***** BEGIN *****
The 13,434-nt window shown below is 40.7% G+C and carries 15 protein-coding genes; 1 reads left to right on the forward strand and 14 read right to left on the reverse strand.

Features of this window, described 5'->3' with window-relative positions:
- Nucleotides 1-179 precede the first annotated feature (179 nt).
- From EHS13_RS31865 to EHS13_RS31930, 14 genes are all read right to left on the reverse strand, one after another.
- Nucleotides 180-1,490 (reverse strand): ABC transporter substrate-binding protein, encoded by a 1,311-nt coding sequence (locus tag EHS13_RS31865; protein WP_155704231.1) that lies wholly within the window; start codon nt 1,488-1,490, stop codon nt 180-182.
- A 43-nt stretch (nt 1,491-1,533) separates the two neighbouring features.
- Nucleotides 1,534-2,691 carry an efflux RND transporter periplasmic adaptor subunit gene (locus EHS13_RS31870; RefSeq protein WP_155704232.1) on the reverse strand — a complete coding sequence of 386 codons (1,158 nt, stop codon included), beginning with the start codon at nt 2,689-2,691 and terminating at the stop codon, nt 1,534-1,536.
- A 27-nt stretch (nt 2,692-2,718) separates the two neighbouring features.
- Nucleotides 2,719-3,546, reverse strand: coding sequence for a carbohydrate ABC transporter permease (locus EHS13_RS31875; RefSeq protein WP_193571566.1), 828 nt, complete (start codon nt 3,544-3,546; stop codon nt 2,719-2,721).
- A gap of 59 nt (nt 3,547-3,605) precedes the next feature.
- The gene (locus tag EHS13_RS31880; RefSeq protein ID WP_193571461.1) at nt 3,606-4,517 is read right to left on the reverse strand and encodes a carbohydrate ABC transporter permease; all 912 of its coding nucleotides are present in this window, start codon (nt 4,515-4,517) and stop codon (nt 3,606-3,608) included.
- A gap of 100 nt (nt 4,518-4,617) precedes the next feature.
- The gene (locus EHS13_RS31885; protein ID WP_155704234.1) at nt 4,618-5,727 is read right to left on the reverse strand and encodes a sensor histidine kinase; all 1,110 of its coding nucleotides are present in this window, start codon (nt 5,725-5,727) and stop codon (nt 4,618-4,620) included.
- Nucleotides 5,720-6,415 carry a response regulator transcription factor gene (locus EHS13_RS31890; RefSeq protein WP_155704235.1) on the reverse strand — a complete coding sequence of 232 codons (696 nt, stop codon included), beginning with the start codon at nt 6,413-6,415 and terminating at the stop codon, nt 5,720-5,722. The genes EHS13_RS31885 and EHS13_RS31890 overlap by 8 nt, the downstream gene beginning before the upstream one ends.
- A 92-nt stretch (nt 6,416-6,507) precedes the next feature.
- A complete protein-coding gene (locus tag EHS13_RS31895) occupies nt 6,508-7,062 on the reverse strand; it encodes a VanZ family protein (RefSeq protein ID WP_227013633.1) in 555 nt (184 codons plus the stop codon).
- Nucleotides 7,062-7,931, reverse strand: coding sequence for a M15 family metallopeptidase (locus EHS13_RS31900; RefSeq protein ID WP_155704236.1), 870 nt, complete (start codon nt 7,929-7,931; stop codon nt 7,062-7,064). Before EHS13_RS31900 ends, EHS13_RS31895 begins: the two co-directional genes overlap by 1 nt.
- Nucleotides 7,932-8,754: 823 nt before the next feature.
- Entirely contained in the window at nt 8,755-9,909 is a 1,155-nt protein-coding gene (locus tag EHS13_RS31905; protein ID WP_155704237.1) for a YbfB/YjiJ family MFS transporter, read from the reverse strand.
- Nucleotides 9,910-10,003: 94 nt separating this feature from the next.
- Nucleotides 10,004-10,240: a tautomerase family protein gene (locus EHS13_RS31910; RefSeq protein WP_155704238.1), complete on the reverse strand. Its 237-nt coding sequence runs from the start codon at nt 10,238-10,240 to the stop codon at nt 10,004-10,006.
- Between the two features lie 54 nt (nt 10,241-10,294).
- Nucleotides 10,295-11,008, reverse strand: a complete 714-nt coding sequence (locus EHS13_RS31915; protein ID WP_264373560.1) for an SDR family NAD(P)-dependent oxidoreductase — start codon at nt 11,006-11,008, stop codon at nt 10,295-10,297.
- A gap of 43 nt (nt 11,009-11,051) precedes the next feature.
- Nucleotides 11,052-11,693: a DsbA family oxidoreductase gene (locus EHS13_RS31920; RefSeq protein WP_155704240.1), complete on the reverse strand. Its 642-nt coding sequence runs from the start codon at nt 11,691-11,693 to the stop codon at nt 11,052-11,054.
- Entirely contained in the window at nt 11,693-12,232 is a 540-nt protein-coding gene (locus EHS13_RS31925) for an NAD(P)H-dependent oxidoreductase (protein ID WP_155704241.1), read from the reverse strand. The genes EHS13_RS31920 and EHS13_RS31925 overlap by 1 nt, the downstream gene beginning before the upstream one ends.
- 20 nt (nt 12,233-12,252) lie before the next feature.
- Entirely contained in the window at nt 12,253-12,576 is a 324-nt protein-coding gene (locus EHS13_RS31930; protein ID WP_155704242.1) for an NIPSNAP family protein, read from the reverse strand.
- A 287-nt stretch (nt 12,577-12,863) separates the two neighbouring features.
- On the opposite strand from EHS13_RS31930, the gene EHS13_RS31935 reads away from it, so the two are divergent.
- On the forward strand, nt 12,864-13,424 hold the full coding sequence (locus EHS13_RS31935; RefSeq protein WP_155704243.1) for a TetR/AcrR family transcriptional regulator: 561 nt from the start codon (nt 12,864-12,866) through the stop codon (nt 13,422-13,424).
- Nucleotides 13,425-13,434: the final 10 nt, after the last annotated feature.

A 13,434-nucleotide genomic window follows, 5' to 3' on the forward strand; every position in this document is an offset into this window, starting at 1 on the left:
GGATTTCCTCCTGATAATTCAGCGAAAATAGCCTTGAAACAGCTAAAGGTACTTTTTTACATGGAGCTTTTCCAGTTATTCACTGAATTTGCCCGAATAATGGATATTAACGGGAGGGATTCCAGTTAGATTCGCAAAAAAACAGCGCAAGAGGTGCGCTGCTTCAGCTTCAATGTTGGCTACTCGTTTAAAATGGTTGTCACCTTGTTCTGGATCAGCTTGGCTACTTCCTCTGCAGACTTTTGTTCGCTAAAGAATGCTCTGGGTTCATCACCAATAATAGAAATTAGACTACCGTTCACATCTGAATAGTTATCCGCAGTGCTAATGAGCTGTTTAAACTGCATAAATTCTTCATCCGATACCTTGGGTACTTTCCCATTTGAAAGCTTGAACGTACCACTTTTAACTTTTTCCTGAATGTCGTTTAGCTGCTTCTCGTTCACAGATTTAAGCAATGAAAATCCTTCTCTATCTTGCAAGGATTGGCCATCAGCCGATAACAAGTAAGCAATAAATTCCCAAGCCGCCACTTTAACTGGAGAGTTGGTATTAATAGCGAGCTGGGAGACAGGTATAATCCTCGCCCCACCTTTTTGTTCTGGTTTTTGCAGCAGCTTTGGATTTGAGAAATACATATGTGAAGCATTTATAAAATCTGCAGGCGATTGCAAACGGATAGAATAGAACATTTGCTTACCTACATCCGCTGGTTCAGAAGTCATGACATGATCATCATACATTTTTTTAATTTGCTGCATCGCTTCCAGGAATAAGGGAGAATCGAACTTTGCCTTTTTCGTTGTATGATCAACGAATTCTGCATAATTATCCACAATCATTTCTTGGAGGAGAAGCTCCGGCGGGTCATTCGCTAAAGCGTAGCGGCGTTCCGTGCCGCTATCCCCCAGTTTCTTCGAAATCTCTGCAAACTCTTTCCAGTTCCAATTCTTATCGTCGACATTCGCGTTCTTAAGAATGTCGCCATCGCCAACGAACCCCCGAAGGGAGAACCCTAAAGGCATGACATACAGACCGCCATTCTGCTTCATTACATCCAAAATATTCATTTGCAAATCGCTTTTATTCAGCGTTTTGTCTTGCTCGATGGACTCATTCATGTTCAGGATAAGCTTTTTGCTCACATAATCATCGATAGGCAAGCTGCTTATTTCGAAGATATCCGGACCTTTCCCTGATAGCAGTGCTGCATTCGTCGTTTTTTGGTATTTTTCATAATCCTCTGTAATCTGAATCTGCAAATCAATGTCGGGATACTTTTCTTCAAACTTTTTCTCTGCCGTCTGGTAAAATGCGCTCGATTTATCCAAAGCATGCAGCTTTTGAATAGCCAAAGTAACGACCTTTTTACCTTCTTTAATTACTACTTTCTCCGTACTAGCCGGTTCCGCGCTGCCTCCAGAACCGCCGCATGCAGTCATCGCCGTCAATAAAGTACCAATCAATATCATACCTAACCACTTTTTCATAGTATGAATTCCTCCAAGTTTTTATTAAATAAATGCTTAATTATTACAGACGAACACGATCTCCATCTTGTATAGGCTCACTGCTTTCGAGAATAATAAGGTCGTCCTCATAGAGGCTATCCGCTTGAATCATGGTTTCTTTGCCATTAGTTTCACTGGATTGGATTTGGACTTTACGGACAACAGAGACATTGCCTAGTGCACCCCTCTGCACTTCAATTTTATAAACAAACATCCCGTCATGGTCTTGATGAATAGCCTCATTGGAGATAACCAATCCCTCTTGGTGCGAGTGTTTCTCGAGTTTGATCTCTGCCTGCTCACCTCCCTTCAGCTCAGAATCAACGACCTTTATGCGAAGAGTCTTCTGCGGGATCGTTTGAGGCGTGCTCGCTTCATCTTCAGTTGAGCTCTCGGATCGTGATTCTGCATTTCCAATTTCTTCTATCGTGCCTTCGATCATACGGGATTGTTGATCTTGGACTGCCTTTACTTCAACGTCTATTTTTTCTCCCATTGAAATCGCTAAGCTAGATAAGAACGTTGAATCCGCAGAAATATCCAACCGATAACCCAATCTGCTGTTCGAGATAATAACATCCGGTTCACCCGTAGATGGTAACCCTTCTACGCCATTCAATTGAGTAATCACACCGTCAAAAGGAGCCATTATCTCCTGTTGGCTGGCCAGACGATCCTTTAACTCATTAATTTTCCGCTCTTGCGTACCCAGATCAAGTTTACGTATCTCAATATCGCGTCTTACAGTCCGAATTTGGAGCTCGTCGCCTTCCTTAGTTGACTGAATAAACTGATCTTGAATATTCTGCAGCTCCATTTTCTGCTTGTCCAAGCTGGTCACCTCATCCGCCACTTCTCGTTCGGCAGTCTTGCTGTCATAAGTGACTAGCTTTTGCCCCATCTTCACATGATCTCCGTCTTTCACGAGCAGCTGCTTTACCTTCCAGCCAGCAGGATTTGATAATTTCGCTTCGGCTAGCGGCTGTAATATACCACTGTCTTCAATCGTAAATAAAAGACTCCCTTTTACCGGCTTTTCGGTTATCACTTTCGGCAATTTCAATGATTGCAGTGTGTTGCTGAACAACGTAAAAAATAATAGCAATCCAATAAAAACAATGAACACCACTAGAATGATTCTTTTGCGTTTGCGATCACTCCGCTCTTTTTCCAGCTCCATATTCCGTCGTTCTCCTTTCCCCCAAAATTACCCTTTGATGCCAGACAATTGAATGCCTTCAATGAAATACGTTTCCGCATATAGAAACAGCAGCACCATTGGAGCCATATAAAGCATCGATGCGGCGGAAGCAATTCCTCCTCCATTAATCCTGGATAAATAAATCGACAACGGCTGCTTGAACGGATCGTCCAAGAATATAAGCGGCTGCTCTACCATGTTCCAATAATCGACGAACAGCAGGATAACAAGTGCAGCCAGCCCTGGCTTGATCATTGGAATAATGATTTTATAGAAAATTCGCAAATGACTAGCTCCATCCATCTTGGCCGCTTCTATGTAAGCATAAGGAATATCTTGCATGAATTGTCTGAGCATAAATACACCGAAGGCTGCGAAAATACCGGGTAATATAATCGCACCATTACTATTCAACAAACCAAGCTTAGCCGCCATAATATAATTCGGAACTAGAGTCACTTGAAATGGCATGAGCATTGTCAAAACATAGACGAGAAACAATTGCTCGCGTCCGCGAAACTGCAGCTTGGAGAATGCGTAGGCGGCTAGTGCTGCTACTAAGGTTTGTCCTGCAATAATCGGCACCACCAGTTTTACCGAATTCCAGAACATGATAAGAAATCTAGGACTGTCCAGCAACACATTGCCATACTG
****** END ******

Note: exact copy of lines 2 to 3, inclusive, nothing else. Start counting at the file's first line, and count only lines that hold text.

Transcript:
Features of this window, described 5'->3' with window-relative positions:
- Nucleotides 1-179 precede the first annotated feature (179 nt).